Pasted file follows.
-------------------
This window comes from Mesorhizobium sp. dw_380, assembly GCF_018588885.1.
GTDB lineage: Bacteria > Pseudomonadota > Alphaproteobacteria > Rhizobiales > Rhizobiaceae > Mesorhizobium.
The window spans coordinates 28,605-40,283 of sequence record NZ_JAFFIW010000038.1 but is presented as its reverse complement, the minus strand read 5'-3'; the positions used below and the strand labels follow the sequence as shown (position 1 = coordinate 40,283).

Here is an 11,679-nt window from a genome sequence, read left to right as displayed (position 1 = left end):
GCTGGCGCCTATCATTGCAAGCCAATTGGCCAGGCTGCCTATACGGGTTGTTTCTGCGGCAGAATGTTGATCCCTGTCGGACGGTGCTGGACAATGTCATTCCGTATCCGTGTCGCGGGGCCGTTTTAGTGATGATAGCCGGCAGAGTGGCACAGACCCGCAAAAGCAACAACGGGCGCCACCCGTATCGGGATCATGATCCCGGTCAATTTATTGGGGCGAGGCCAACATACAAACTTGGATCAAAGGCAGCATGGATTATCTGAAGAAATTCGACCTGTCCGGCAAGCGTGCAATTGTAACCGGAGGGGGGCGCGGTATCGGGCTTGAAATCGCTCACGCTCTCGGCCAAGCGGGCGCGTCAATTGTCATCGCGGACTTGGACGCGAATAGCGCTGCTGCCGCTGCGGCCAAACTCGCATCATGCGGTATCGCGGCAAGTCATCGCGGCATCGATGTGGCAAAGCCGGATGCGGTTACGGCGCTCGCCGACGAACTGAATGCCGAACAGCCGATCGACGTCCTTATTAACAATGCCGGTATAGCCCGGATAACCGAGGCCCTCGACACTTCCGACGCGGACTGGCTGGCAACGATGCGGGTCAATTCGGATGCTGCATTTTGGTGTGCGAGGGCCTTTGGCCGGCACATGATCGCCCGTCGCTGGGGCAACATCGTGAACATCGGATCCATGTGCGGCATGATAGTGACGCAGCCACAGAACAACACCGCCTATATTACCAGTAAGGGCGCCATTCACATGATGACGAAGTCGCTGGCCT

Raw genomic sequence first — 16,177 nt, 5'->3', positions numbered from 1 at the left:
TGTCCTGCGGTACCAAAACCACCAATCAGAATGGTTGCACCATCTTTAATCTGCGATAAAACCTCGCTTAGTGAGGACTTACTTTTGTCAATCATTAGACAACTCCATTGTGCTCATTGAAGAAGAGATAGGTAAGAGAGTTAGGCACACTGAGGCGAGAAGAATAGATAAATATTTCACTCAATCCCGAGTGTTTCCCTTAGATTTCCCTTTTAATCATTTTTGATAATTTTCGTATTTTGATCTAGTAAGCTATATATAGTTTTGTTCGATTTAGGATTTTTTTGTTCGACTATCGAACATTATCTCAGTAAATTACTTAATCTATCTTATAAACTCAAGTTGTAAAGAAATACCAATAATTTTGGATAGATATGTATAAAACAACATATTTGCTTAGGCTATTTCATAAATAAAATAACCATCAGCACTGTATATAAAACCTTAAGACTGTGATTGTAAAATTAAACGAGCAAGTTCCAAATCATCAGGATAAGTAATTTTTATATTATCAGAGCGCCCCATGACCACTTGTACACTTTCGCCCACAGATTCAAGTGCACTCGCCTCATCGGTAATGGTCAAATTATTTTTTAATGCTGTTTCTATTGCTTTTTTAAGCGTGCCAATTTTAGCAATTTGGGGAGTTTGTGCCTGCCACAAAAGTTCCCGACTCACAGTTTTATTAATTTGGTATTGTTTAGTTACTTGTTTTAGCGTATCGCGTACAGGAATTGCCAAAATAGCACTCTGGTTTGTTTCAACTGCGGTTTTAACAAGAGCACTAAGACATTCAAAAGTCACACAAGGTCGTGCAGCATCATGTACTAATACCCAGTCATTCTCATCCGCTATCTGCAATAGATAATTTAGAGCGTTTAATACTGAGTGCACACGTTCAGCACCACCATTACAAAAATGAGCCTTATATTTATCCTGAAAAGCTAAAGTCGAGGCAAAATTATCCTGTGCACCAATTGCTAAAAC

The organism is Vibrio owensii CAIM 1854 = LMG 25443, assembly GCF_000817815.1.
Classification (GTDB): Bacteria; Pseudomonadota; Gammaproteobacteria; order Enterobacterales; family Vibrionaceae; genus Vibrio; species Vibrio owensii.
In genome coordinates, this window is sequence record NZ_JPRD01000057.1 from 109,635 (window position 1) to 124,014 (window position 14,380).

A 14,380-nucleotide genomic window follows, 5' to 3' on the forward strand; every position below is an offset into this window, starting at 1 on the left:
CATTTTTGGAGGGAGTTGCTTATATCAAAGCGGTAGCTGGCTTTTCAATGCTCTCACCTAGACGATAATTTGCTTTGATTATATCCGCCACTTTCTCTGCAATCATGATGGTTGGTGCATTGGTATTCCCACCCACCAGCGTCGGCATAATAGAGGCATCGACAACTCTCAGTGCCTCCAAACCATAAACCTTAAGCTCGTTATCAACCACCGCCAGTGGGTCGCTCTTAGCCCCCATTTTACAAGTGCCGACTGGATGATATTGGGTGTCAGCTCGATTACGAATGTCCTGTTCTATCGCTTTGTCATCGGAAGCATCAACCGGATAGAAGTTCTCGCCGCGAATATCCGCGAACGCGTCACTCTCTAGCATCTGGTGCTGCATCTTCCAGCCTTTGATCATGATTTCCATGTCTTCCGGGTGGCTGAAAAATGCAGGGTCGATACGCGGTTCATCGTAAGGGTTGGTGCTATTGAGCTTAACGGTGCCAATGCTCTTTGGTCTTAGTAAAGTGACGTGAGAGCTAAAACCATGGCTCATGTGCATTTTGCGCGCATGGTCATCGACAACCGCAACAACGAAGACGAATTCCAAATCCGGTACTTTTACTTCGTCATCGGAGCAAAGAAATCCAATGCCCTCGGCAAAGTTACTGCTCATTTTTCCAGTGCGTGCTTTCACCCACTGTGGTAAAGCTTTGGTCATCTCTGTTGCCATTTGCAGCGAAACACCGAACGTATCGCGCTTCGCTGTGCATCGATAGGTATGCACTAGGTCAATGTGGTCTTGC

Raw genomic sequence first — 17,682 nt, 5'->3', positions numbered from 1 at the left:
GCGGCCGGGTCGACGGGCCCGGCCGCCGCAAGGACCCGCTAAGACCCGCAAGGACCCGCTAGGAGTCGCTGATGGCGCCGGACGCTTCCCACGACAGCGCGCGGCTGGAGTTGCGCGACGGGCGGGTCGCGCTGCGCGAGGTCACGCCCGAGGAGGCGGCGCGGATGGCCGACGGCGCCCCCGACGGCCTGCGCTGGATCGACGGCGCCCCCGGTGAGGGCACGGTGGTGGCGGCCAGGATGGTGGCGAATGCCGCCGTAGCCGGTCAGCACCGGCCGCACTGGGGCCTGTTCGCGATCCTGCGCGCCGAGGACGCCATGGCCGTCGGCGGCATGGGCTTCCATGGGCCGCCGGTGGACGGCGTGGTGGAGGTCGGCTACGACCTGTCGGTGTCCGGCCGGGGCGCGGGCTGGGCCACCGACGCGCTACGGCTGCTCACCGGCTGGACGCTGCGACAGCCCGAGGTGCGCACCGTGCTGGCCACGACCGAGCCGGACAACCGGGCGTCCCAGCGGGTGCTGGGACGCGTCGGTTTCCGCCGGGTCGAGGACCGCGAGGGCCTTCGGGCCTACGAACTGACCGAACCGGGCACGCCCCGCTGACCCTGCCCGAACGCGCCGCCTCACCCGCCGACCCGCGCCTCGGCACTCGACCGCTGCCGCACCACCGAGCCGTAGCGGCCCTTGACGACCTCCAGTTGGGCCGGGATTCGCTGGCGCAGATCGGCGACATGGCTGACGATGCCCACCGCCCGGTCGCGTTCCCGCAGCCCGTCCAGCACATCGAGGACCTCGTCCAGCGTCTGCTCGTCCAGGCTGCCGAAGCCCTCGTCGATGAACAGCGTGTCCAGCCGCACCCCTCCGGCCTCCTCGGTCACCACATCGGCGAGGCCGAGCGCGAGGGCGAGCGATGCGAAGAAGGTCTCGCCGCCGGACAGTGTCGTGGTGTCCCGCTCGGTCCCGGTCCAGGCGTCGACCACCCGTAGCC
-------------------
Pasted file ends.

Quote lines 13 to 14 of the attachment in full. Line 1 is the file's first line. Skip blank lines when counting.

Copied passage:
Raw genomic sequence first — 17,682 nt, 5'->3', positions numbered from 1 at the left:
GCGGCCGGGTCGACGGGCCCGGCCGCCGCAAGGACCCGCTAAGACCCGCAAGGACCCGCTAGGAGTCGCTGATGGCGCCGGACGCTTCCCACGACAGCGCGCGGCTGGAGTTGCGCGACGGGCGGGTCGCGCTGCGCGAGGTCACGCCCGAGGAGGCGGCGCGGATGGCCGACGGCGCCCCCGACGGCCTGCGCTGGATCGACGGCGCCCCCGGTGAGGGCACGGTGGTGGCGGCCAGGATGGTGGCGAATGCCGCCGTAGCCGGTCAGCACCGGCCGCACTGGGGCCTGTTCGCGATCCTGCGCGCCGAGGACGCCATGGCCGTCGGCGGCATGGGCTTCCATGGGCCGCCGGTGGACGGCGTGGTGGAGGTCGGCTACGACCTGTCGGTGTCCGGCCGGGGCGCGGGCTGGGCCACCGACGCGCTACGGCTGCTCACCGGCTGGACGCTGCGACAGCCCGAGGTGCGCACCGTGCTGGCCACGACCGAGCCGGACAACCGGGCGTCCCAGCGGGTGCTGGGACGCGTCGGTTTCCGCCGGGTCGAGGACCGCGAGGGCCTTCGGGCCTACGAACTGACCGAACCGGGCACGCCCCGCTGACCCTGCCCGAACGCGCCGCCTCACCCGCCGACCCGCGCCTCGGCACTCGACCGCTGCCGCACCACCGAGCCGTAGCGGCCCTTGACGACCTCCAGTTGGGCCGGGATTCGCTGGCGCAGATCGGCGACATGGCTGACGATGCCCACCGCCCGGTCGCGTTCCCGCAGCCCGTCCAGCACATCGAGGACCTCGTCCAGCGTCTGCTCGTCCAGGCTGCCGAAGCCCTCGTCGATGAACAGCGTGTCCAGCCGCACCCCTCCGGCCTCCTCGGTCACCACATCGGCGAGGCCGAGCGCGAGGGCGAGCGATGCGAAGAAGGTCTCGCCGCCGGACAGTGTCGTGGTGTCCCGCTCGGTCCCGGTCCAGGCGTCGACCACCCGTAGCC